In most cases, you can tell if an offer will suit your needs at a glance; it should include both the total amount, the interest rate, and any fees right in the offer. Once you’re down to just the offers that meet your needs, you’ll need to investigate each lender and offer further to find the best one.

Generally, the interest rate and fees will be the deciding factor for most borrowers. Even a few points of interest can make a big difference to the cost of your loan, especially for larger loans repaid over several years. For example, a $10,000 personal loan repaid over five years will cost a total of $4,274 in interest fees at 15%, and a total of $5,896 at 20%.APR Impact on Personal Loans

Another important thing to consider when consolidating debt is how long you want your loan repayment term to extend. The longer you take to repay your loan, the smaller you can make your monthly payments, but the more you’ll pay for your debt overall due to additional interest fees for the extra time.

Finally, don’t forget to do some research into the lender itself in addition to the loan offer. Personal loans can have repayment terms as long as six or seven years — which is a long time to deal with a lender that isn’t reliable or that operates under shady business practices.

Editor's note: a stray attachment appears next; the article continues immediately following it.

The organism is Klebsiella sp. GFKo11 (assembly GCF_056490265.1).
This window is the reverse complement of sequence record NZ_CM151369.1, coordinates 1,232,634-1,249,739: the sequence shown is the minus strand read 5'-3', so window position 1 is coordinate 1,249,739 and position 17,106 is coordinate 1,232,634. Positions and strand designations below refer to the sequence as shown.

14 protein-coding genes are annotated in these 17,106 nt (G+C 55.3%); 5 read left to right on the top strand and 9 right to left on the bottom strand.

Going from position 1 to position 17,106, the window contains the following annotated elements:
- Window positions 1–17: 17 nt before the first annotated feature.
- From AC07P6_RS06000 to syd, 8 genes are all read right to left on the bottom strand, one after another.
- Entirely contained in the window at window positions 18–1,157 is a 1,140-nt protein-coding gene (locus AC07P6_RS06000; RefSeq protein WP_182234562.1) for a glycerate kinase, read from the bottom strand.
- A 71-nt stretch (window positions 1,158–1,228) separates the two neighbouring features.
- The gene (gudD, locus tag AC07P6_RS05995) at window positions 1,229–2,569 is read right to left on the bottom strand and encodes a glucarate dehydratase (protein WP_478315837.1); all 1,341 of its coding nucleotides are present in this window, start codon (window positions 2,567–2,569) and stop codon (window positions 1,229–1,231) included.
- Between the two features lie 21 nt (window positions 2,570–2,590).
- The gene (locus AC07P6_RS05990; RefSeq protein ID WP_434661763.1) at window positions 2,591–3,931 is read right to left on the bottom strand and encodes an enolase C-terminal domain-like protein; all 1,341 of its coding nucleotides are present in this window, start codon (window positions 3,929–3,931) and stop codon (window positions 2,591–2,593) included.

As such, before you make a deal with any financial institution, it’s important to do your due diligence. Look for consumer reviews from actual customers and read up on what other industry experts say about the lender to get an idea of the company’s reputation. Third-party review sites, such as the Better Business Bureau and Consumer Affairs, can also be helpful resources.

Get a Handle on Your Debt with Consolidation

No matter how well-organized you are, the more things you need to keep track of, the more likely you are to lose track of one or two of them from time to time. And, when you’re not so organized, the chances of missing an important date or deadline increases exponentially.

So, when you have multiple debts, with multiple due dates and minimum payments to track, you’re far more likely to make a mistake — like forgetting a payment — than if you only have a single debt to track and pay. The ability to simplify your debts is just one of the reasons many consumers consider using a personal loan for debt consolidation.

Of course, that’s not the only reason to consolidate — or, even, the primary one. No, the main reason to consolidate your debt is to make it more affordable to repay, typically by reducing the amount of interest you pay. A successful consolidation loan will not only pay off your existing debt, but it will do so at a lower rate, without extending the time it takes to repay your debt.

As useful as consolidation can be, however, it isn’t the right path for everyone. Consumers with particularly poor credit may be better off making on-time payments for a while to boost their credit scores before attempting to consolidate. A higher credit score will generally mean a lower interest rate, which is, after all, the main point of consolidation.